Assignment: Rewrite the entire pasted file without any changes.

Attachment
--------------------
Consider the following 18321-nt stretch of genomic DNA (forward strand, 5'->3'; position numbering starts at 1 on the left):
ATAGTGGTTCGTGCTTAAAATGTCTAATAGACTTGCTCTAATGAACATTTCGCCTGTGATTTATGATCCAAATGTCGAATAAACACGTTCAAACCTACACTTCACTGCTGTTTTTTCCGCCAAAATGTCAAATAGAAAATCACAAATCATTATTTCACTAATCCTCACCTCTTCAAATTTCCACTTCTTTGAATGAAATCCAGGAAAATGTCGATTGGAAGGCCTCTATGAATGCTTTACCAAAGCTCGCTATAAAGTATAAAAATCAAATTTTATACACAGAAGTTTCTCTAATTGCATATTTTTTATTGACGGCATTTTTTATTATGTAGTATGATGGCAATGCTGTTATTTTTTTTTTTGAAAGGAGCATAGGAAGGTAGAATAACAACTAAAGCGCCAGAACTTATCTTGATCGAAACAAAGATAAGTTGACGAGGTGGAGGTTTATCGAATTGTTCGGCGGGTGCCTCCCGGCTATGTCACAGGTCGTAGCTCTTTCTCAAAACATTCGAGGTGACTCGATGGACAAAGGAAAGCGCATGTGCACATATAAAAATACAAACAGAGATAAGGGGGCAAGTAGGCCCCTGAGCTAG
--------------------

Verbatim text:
Consider the following 18321-nt stretch of genomic DNA (forward strand, 5'->3'; position numbering starts at 1 on the left):
ATAGTGGTTCGTGCTTAAAATGTCTAATAGACTTGCTCTAATGAACATTTCGCCTGTGATTTATGATCCAAATGTCGAATAAACACGTTCAAACCTACACTTCACTGCTGTTTTTTCCGCCAAAATGTCAAATAGAAAATCACAAATCATTATTTCACTAATCCTCACCTCTTCAAATTTCCACTTCTTTGAATGAAATCCAGGAAAATGTCGATTGGAAGGCCTCTATGAATGCTTTACCAAAGCTCGCTATAAAGTATAAAAATCAAATTTTATACACAGAAGTTTCTCTAATTGCATATTTTTTATTGACGGCATTTTTTATTATGTAGTATGATGGCAATGCTGTTATTTTTTTTTTTGAAAGGAGCATAGGAAGGTAGAATAACAACTAAAGCGCCAGAACTTATCTTGATCGAAACAAAGATAAGTTGACGAGGTGGAGGTTTATCGAATTGTTCGGCGGGTGCCTCCCGGCTATGTCACAGGTCGTAGCTCTTTCTCAAAACATTCGAGGTGACTCGATGGACAAAGGAAAGCGCATGTGCACATATAAAAATACAAACAGAGATAAGGGGGCAAGTAGGCCCCTGAGCTAG